I finally found a store in Porvoo that make custom stencils, Laaser Riimikko (LINK), who for an affordable price could create what I needed. This together with a magical potion know as Gel-Medium (LINK), that my wife suggested, I was finally able to create the 3d texture on the guitar body.



With the texture done I got on to the painting phase.
Clearly I started by shielding the plastic bindings and the fretboard, then I spray-painted the guitar (on my balcony!!!) with two cans of Maston COLORmix, Satin black, spray (LINK).
I sprayed some two or three coats at the time and then left the guitar for seven days to dry in between. After the coats had dried there was some sanding and then re-painting again.
Finally I finished the paint with three layers of Maston COLORmix matte varnish.





Getting the parts together was also quite the task, but nothing compared to making the texture.
Starting from the tuning pegs I went again for the Planet Waves Auto-Trim tuning machines (LINK) but the other parts craved a bit of searching. I managed to find Duesenberg's Bigsby style tremolo (LINK) as well as Duesenberg's humbucker size P90 Domino (LINK), but for the bridge mic I went for Kinman's Extra Vintage humbucker (LINK).


Another of my 'obvious choices' was using the Ernie Ball Super Slinky strings (LINK).
It's just a thing I've grown (too) accustomed to. :)


The bridge is a basic/bulk Tune-O-Matic and I went for a standard Lock nut, everything in shining chrome and nickel.



Personally I just love the clean black, white and sparkling metal look. It gives the whole guitar a majestic look.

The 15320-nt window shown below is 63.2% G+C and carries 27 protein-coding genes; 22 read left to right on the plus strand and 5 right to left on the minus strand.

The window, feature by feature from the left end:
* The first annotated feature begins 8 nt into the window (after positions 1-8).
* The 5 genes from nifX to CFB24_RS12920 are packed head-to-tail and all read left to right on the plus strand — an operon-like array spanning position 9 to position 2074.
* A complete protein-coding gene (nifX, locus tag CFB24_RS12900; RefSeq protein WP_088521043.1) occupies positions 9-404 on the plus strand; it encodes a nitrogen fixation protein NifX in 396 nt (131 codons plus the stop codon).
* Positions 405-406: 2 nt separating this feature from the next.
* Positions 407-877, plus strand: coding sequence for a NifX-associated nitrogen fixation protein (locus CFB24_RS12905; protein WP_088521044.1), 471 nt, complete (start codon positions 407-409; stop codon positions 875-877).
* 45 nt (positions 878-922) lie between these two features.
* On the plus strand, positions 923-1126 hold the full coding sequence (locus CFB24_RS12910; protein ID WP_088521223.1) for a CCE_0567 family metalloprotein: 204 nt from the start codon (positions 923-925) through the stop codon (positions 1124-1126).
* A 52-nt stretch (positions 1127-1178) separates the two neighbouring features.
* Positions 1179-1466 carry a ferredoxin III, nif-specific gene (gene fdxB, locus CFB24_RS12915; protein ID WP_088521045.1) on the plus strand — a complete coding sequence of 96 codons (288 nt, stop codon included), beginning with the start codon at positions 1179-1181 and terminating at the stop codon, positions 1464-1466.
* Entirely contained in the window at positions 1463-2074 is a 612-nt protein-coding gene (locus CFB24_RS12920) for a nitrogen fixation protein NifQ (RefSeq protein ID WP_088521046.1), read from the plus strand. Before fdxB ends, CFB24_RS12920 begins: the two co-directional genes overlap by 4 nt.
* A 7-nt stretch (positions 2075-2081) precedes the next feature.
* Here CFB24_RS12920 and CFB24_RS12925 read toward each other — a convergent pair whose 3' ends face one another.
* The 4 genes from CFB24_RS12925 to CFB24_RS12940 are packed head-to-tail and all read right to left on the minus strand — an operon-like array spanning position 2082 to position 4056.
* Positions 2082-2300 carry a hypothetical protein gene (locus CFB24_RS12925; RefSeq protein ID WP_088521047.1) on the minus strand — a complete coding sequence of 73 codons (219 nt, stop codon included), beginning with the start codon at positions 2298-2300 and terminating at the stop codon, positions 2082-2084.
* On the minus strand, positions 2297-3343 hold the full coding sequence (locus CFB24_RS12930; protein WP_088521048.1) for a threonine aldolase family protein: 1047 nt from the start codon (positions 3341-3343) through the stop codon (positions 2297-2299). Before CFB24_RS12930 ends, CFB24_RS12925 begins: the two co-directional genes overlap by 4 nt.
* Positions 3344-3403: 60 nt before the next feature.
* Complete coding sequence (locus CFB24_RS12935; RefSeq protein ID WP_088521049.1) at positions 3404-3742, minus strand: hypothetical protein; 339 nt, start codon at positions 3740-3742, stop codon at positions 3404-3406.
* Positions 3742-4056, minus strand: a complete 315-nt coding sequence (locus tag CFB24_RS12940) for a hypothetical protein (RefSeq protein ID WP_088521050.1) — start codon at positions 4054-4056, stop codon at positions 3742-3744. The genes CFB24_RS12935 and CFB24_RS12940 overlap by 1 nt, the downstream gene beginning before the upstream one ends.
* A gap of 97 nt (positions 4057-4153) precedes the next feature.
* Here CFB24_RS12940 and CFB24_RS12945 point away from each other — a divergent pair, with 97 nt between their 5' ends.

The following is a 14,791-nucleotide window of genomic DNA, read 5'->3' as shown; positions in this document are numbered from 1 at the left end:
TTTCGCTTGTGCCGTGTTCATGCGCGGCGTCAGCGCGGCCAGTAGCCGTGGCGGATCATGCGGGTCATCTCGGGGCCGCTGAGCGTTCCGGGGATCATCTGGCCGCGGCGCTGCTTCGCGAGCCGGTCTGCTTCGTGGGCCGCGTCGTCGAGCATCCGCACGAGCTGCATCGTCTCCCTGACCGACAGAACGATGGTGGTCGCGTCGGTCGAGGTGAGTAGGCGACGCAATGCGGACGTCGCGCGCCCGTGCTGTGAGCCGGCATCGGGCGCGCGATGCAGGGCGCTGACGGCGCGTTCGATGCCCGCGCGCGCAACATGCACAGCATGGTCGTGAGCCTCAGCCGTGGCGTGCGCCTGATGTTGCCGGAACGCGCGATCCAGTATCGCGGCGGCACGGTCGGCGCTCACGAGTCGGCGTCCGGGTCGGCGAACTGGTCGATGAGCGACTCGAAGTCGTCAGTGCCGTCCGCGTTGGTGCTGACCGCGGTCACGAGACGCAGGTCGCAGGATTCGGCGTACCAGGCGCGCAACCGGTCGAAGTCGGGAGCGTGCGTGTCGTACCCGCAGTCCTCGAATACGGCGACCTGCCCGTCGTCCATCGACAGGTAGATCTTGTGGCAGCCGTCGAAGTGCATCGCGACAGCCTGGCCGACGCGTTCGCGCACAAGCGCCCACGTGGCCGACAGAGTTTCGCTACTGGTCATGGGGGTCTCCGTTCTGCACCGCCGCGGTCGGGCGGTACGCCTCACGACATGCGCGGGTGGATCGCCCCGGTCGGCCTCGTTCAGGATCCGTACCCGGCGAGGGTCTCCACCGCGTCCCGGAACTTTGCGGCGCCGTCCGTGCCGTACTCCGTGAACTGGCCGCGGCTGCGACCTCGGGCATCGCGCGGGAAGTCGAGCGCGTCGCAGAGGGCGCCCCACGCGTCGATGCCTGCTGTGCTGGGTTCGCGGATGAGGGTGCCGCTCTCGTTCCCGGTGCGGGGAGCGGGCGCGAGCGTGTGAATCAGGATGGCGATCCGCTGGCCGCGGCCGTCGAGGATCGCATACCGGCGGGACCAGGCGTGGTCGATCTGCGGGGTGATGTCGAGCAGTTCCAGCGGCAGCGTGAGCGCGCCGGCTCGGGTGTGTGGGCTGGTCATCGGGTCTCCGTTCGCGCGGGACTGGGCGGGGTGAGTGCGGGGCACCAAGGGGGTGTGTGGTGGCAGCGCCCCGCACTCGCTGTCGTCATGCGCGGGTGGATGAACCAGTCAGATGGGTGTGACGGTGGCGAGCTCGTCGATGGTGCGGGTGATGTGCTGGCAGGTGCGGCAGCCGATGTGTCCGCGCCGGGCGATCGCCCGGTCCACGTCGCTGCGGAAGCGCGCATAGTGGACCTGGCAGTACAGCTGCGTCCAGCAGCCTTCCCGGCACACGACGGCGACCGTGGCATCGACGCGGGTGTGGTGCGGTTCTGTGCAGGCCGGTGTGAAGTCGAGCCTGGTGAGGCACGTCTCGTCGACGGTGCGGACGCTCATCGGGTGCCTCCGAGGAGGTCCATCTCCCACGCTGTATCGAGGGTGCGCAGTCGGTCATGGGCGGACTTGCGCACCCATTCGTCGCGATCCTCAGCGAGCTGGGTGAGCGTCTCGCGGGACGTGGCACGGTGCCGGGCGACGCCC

In all honesty, this guitar was 75% about looks, but it's not a bad one to play. The frets might need a bit of work still as the low E resonates when played, so this still needs a bit of work. Also the guitar looses the tuning quite easily when you go crazy with the tremolo.

I still do love the sound of those vintage style mics.



13 January 2014

Monster lap-steel





During the late summer of 2013 I wanted to make something out of  the spare parts I didn't want into my own projects.

...so what I did was ask a friend of mine to arrange some basic wood for me that I could mould into a scrap-part lap-steel style guitar.




The two pieces of "two-by-four" spruce got to function as body. I cut one of the pieces into three parts which made up the base, the end and a bridge between the humbuckers. The uncut part functioned as the neck.
The neck part also needed to be thinned down for the tuning pegs. For this project I didn't have any hi-tech tools so the finishing is somewhat raw.


As said, the parts were leftovers from other projects, such as the Stock mics and electronics from a Epiphone Gothic Explorer (LINK) and the tuning pegs were from my earlier project, the Vinatge VS6 (LINK).






The assembly was fairly straight forward and small flaws didn't matter that much as my friend is a noise musician. The polycarbonate was added when I noticed I had no place to attach the electronics, but in hindsight it's also a very cool design element.
I also had to add screws as string guides to hold the strings in line before the tuners, so as I said, it was a very raw and unfinished project.



The toughest part in this project was handling the materials without proper power-tools. but at the same time the build was satisfying and fun.
To see these random pieces form into an actual playable instrument was so cool.

I asked for thoughts and experiences on this monster instrument from it's current owner 
and received the following short statement:
"sexier than thou. loud and nasty. so far only acoustic tests, which have been very satisfying"